Japan PM Kishida calls for passing bill for new foreign worker training program

Japan's Prime Minister Kishida Fumio has renewed his call for lawmakers to pass a government bill that would introduce a new program for developing foreign workers' skills to help ease Japan's labor shortages.

Kishida was speaking at the Upper House Judicial Affairs Committee on Thursday. He stressed the need to create an inclusive society where foreigners can work by making full use of their abilities.

He said that's important to secure talented foreign workers in Japan when competition is intensifying among countries to attract them.

The proposed bill would revise the immigration law and related legislation.

The revisions would replace the current technical intern training program for foreign nationals with a new system for training them to fill labor shortages in certain sectors, such as nursing care and construction.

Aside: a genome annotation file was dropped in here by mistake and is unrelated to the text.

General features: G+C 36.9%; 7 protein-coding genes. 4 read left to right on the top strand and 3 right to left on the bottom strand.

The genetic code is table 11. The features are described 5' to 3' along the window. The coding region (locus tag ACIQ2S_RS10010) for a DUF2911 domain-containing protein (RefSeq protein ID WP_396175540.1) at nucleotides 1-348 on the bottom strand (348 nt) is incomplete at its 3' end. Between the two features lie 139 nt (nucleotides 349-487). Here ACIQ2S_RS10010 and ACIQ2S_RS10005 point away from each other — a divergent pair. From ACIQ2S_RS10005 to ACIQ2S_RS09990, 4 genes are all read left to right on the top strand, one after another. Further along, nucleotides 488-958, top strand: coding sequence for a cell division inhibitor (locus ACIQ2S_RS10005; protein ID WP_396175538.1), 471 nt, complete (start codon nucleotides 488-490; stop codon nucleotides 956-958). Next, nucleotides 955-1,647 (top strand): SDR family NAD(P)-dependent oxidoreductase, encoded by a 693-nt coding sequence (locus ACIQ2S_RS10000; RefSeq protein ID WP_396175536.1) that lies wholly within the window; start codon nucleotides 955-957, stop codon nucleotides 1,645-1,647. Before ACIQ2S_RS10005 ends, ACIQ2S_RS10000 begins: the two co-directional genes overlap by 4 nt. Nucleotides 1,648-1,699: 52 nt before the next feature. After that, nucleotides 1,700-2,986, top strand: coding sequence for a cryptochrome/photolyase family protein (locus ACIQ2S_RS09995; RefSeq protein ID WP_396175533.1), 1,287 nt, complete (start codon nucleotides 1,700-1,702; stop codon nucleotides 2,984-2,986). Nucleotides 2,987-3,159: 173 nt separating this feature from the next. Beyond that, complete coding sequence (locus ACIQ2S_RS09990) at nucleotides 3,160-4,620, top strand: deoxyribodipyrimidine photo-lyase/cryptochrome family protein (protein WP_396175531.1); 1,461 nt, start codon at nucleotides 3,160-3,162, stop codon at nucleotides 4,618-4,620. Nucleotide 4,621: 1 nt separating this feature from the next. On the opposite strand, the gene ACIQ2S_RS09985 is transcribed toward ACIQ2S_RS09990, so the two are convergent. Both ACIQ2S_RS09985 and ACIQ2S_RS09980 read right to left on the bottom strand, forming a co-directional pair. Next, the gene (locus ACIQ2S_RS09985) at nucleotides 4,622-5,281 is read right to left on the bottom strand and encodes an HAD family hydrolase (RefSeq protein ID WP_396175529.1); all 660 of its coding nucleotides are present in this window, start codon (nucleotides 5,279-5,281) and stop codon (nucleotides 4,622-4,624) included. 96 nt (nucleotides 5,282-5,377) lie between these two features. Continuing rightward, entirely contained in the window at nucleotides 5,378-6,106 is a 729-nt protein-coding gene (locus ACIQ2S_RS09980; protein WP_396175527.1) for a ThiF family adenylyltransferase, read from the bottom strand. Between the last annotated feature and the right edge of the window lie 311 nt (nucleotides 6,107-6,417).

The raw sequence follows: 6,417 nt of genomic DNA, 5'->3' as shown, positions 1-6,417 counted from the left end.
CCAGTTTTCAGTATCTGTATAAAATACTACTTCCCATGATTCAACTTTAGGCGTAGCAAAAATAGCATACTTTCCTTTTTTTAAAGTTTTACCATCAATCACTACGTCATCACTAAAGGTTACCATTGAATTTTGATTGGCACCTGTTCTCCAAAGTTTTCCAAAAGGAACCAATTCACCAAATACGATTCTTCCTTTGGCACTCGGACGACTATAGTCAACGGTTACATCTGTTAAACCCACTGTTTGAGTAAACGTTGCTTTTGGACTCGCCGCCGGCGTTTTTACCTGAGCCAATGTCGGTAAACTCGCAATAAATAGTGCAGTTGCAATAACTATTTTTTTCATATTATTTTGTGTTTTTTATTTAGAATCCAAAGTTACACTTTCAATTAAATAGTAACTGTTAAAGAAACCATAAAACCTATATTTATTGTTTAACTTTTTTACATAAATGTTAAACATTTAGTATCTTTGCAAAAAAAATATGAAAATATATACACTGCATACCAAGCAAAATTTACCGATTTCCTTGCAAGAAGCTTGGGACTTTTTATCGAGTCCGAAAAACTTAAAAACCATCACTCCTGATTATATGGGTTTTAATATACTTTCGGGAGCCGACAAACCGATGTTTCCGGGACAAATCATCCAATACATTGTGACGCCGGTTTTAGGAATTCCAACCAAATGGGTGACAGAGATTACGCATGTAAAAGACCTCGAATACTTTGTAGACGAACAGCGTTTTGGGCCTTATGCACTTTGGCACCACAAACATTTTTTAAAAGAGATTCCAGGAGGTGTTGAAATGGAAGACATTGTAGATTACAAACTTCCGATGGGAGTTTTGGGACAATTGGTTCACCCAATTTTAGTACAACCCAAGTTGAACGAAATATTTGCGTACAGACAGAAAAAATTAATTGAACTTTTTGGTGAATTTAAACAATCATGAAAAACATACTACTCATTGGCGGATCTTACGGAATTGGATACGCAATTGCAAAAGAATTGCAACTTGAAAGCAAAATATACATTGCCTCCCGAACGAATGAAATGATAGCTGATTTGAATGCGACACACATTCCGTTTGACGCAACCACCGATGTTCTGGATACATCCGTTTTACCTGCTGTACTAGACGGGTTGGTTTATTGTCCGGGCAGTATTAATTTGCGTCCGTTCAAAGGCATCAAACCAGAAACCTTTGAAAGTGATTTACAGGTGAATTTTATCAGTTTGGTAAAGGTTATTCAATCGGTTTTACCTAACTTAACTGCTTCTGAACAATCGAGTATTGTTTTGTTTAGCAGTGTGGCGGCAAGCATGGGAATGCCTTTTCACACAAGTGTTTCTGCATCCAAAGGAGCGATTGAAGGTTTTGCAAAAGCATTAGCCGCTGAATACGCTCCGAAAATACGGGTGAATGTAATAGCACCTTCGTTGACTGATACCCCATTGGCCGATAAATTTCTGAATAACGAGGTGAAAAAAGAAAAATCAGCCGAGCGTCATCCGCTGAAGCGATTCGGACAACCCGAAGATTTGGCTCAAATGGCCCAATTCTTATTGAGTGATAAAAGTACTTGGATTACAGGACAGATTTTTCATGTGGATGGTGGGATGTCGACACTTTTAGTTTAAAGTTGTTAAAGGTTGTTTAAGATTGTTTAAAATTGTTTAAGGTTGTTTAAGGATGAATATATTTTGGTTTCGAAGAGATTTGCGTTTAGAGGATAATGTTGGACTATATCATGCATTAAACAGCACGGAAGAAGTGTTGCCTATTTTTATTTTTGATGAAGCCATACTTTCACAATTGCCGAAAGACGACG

The new program may increase the number of permanent foreign residents. But one controversial point is that the proposed legislation would allow the government to revoke permanent resident status under certain conditions. That could happen if foreign residents intentionally fail to pay taxes, for example.

In the committee session, a lawmaker of the opposition Constitutional Democratic Party said most of the key points are stipulated in vague terms that leave much room for interpretation.

Kishida responded that the government plans to draw up a set of guidelines for typical cases of revoking permanent residency.

He said the guidelines will be based on discussions at the Diet and elsewhere and will aim to ensure transparency and fairness in procedures.

The prime minister said that, in some malicious cases, the proposed revisions would allow the cancellation of permanent residency. But it could be changed to another status of residence, in principle.

Kishida said the bill was written carefully with sufficient consideration for permanent residents of Japan.